Despite the consistent enhancements of long-term memory by deletion of HDAC3, short-term memory was unaffected (, ). A major difference between these forms of memory is that, in general, transcription is essential for the formation of long-term memory but not short-term memory. We and others have found that HDAC inhibition by sodium butyrate, trichostatin A (TSA), or SAHA have no effect on short-term memory (Korzus et al., 2004
; Levenson et al., 2004
; Yeh et al., 2004
; Vecsey et al., 2007
; Stefanko et al., 2009
). Additionally, homozygous knock-in NCoR mice in this study exhibit enhanced long-term memory but not enhanced short-term memory. In contrast, Guan et al. (2009)
found enhanced short-term memory in HDAC2 knock-out mice in which the knock-out is generated by crossing HDAC2–FLOX mice with nestin–Cre transgenic mice. Thus, the differences observed on short-term memory may be attributable to either functional differences between HDAC3 and HDAC2 or developmental/compensation effects in HDAC2 knock-out mice. In any case, it is still remarkable that traditional knock-out (HDAC2) or knock-in (NCoR) mice exhibit similar enhanced long-term memory phenotypes as acute disruption of HDAC activity by pharmacological manipulation.
A major finding in this study is the relationship of hippocampal HDAC3 deletion with increased Nr4a2
is a CREB-dependent gene that has been implicated in long-term memory (Peña de Ortiz et al., 2000
; von Hertzen and Giese, 2005
; Colón-Cesario et al., 2006
; Vecsey et al., 2007
). We have demonstrated previously that Nr4a2
expression is enhanced by the HDAC inhibitor TSA during memory consolidation (Vecsey et al., 2007
). In this study, we also observed enhanced Nr4a2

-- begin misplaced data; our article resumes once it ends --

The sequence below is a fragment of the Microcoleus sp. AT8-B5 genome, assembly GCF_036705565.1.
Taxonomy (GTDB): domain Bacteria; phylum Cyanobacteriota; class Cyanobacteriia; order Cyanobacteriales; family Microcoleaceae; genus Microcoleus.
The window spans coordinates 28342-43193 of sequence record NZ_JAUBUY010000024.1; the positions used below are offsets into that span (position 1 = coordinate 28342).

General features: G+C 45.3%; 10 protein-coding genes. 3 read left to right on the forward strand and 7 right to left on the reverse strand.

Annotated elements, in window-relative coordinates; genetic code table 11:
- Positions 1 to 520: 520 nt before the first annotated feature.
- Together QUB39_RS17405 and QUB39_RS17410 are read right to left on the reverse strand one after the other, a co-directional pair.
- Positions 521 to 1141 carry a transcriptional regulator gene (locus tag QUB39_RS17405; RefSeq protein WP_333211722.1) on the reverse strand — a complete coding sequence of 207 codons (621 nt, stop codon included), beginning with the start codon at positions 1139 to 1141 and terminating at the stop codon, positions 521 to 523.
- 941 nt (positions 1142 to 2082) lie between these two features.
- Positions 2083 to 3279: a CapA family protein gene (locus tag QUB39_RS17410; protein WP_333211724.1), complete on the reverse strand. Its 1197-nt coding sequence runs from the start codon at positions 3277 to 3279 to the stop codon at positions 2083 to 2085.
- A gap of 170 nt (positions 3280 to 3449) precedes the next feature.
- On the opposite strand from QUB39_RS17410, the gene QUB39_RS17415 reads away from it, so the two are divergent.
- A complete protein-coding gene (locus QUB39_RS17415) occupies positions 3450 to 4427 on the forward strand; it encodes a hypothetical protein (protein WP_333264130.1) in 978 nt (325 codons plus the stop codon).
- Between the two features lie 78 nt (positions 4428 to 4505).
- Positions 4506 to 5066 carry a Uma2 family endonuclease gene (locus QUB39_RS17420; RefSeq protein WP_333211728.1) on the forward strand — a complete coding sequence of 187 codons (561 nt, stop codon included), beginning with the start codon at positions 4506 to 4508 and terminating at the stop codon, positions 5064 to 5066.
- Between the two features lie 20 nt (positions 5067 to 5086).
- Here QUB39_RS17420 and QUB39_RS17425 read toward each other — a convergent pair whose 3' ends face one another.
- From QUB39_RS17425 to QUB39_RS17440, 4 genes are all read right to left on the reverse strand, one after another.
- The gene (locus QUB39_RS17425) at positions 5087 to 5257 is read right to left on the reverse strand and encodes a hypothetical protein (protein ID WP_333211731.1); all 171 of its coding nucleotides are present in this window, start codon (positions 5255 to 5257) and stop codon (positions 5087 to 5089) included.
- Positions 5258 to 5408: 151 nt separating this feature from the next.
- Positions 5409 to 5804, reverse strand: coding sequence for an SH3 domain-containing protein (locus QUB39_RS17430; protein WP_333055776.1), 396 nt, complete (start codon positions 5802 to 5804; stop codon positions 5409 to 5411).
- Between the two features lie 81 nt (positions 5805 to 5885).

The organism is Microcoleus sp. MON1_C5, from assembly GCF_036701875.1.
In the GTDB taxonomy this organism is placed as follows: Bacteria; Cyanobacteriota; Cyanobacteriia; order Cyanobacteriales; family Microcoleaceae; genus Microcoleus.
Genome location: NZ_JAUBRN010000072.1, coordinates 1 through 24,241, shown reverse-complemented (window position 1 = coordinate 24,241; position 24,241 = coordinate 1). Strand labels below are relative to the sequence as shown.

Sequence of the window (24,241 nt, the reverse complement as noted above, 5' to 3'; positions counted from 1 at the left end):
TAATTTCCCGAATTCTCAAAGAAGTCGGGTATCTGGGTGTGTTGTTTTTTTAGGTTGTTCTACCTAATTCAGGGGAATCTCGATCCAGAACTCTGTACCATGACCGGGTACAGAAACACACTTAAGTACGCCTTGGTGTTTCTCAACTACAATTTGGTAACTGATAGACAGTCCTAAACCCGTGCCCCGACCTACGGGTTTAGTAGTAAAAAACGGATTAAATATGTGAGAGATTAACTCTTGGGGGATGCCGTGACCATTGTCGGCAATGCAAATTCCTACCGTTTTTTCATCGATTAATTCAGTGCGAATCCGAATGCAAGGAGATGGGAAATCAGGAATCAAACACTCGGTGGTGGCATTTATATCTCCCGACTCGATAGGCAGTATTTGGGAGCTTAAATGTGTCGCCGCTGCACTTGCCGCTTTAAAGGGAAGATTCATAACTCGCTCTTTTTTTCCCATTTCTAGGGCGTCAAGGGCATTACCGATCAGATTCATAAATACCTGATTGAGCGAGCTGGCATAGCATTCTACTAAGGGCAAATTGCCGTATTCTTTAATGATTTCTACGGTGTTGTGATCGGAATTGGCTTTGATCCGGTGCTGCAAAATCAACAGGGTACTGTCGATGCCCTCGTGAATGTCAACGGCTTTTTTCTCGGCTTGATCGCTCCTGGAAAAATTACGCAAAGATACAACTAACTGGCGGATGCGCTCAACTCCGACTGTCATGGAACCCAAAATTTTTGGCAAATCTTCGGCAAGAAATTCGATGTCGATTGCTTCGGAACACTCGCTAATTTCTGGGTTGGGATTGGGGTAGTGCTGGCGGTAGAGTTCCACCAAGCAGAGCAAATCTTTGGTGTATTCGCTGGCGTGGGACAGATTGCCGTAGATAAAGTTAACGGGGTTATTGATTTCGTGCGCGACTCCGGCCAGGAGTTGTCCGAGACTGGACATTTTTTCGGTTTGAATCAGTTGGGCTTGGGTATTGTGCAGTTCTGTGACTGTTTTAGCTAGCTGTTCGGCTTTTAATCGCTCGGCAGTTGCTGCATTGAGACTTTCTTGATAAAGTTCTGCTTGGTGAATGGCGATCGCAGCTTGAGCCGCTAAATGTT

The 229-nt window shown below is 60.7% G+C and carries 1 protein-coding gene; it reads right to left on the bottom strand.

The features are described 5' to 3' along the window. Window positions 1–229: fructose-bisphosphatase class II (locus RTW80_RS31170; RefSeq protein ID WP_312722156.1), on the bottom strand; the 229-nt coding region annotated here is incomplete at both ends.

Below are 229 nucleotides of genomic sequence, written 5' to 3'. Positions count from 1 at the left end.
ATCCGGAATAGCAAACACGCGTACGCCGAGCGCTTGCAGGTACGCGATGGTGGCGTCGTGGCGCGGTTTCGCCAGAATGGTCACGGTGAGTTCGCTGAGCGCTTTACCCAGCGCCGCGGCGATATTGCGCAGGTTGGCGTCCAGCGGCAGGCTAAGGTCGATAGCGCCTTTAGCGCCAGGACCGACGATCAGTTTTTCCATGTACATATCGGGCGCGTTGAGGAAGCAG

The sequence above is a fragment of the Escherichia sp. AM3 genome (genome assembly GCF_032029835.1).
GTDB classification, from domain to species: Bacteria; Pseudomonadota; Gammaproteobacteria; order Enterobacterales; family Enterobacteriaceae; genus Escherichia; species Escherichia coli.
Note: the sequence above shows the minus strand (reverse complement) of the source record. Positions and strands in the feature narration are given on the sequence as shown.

expression in HDAC3flox/flox
mice after learning (). It has been suggested that HDACs may terminate the CREB-dependent transcription for this gene (Fass et al., 2003
), and thus the removal of HDAC3 allows transcription to be maintained for a longer period. Activation of Nr4a2
is critical for the expression of long-term memory, as demonstrated by our behavioral study using siRNA (). HDAC3flox/flox
mice with a homozygous deletion of HDAC3 in the dorsal hippocampus failed to exhibit enhanced long-term memory when Nr4a2
siRNA was infused into the area of HDAC3 deletion before training. These findings are in agreement with another study that found hippocampal infusions of Nr4a2
antisense, which did not affect c-fos
expression, caused impaired long-term memory for a spatial discrimination task (Colón-Cesario et al., 2006
). These data suggest a mechanism by which the loss of HDAC3 enhances long-term memory by allowing increased and/or prolonged CREB/CBP-dependent transcription of Nr4a2
In summary, the experiments presented here demonstrate that HDAC3 is a critical negative regulator of long-term memory formation. RGFP136, a pimelic diphenylamide compound, represents a promising pharmacotherapeutic approach for cognitive impairments. RGFP136 and genetic manipulation of HDAC3 (via HDAC3flox/flox and DADm mice) had similar effects at the molecular and behavioral levels. It is likely that HDAC3 performs its role in memory processes via its interactions with NCoR as well as HDAC4. However, future studies are necessary to determine the exact nature of these interactions and their effects on acetylation, gene expression, and learning and memory.